SERSG is a consortium of twenty cities and towns lying within three counties in southeastern Massachusetts.
A Unique Approach
The SERSG approach to regionalism is unique. It is grass-roots regionalism wholly consistent with the long tradition of flinty independence which has characterized local government in New England for more than three centuries. Unlike other approaches which typically feature imposition from above of "one size fits all" solutions to problems, SERSG utilizes a voluntary "bottom up" approach. SERSG regional initiatives are requested by the member municipalities and are tailored to meet the precise needs of those communities which are participating in that particular initiative.
Benefits to Member Communities
SERSG municipalities save in the aggregate hundreds of thousands of dollars on joint purchases of supplies and services as well as receiving regional trainings on various topics of mutual interest.
SERSG makes available a series of Basic Services described below to all of its member communities in return for the annual assessment. The SERSG Board of Directors, composed of the chief administrative officer of each participating municipality or his/her designee, review the scope and nature of these basic services each year as part of the annual budget process. The Board determine the work program consistent with the needs of SERSG members. While these services are available to all members, no member need avail itself of a particular service.
Past services have included: collection and dissemination of information on changes in laws or programs likely to affect SERSG members; procurement services; personnel training; government surplus property acquisition; and initial feasibility investigation of special projects and grant applications.
From time to time two or more but less than a majority of SERSG communities may wish to pursue a particular initiative jointly. The assistance of SERSG in investigating the proposal and other preliminary work is included within the scope of the Basic SERSG Services.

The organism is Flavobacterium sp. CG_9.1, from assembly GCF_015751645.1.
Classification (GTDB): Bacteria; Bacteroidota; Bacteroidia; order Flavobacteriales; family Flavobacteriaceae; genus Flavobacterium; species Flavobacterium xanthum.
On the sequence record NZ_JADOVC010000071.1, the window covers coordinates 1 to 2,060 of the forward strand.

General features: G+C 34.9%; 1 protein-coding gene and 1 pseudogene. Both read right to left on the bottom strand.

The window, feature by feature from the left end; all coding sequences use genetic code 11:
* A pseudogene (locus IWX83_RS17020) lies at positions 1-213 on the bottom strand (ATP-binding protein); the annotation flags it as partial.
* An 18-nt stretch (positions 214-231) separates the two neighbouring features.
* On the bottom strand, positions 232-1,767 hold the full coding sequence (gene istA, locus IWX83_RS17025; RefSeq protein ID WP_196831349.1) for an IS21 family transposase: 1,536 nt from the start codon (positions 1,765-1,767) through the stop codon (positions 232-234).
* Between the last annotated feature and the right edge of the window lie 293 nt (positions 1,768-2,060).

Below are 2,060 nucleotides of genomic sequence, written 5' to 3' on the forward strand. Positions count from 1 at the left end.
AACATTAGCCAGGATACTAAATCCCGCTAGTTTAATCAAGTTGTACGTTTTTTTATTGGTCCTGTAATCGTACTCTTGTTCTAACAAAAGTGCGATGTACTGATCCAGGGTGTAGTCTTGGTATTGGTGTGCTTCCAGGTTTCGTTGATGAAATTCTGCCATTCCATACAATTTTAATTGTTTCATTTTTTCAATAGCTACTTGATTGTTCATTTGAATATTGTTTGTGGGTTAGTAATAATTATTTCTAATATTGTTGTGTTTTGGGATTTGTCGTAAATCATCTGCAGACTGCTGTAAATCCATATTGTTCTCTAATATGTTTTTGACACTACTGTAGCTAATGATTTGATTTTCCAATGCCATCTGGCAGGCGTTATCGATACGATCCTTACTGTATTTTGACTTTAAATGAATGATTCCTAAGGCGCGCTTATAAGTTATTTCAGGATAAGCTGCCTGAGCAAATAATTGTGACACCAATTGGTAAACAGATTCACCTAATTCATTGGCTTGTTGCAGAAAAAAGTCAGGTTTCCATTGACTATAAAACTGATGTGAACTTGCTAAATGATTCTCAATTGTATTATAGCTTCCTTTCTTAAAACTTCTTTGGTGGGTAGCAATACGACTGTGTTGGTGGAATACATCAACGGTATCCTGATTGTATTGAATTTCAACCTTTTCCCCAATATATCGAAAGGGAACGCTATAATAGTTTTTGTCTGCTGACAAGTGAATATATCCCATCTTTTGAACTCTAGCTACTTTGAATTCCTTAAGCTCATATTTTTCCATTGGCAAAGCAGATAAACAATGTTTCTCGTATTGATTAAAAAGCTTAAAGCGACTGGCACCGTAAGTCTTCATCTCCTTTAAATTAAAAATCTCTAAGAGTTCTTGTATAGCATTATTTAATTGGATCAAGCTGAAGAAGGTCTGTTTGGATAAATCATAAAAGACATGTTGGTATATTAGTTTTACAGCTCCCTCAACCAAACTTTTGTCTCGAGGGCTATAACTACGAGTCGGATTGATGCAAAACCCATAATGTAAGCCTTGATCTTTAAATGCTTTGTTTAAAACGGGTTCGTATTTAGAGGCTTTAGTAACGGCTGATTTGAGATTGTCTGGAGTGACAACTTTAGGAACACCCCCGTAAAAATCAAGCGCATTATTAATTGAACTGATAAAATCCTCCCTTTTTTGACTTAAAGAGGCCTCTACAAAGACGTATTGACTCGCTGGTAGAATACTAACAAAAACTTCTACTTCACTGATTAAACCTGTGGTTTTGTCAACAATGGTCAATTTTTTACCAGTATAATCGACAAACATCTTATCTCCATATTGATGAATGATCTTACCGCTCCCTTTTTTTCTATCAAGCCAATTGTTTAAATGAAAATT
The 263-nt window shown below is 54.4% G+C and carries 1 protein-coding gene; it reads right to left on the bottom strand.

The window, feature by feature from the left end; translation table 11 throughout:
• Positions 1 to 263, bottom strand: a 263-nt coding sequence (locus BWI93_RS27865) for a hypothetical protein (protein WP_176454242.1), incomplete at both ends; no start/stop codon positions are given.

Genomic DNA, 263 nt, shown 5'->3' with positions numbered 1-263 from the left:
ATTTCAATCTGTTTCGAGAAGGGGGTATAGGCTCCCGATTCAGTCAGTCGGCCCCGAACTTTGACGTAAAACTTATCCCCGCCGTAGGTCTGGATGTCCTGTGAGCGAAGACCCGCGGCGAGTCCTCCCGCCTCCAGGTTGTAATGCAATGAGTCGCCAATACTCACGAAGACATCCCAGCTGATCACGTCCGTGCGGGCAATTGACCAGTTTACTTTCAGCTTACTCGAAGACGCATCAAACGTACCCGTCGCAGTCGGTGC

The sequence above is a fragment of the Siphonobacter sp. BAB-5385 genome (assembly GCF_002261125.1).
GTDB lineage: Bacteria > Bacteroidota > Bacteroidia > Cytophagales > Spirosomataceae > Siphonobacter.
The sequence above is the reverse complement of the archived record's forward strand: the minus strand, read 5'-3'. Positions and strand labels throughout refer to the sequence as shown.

If the special project is to be pursued beyond the initial feasibility stage, SERSG and the sub-set of SERSG member communities will enter into a supplemental agreement by which SERSG will undertake to perform Special Services to facilitate implementation of the initiative and receive additional compensation commensurate with the level of effort and consistent with grant allowances for administration.
This special allocation and assessment extends the special benefits of SERSG to targeted projects while not unfairly burdening the majority of communities which do not directly benefit. The additional revenue generated by SERSG will allow augmentation of SERSG infrastructure and could ultimately help defray assessments for Basic Services.
In 1993 fourteen communities applied for and received matching grant monies from the Executive Office of Communities and Development with the assistance of the Old Colony Planning Council for the informal establishment of SERSG and the funding of a professional public administrator. After many years, the needs evolved differently for SERSG and the Old Colony Planning Council so organizational change took root.
Now SERSG is among one of many regionalized procurement and services groups around the state.
Moira Rouse, Regional Administrator
Moira Rouse has served as the sole staff person at SERSG since February 2015. She assists communities in saving hundreds of thousands of dollars through cooperative procurements and the provision of other services. Before joining SERSG, Moira worked in public sector finance and procurement and had a background in private sector financial services. Moira holds a bachelor's degree and a Master's in Public Administration from Clark University and was certified as Massachusetts Public Purchasing Official in 2015.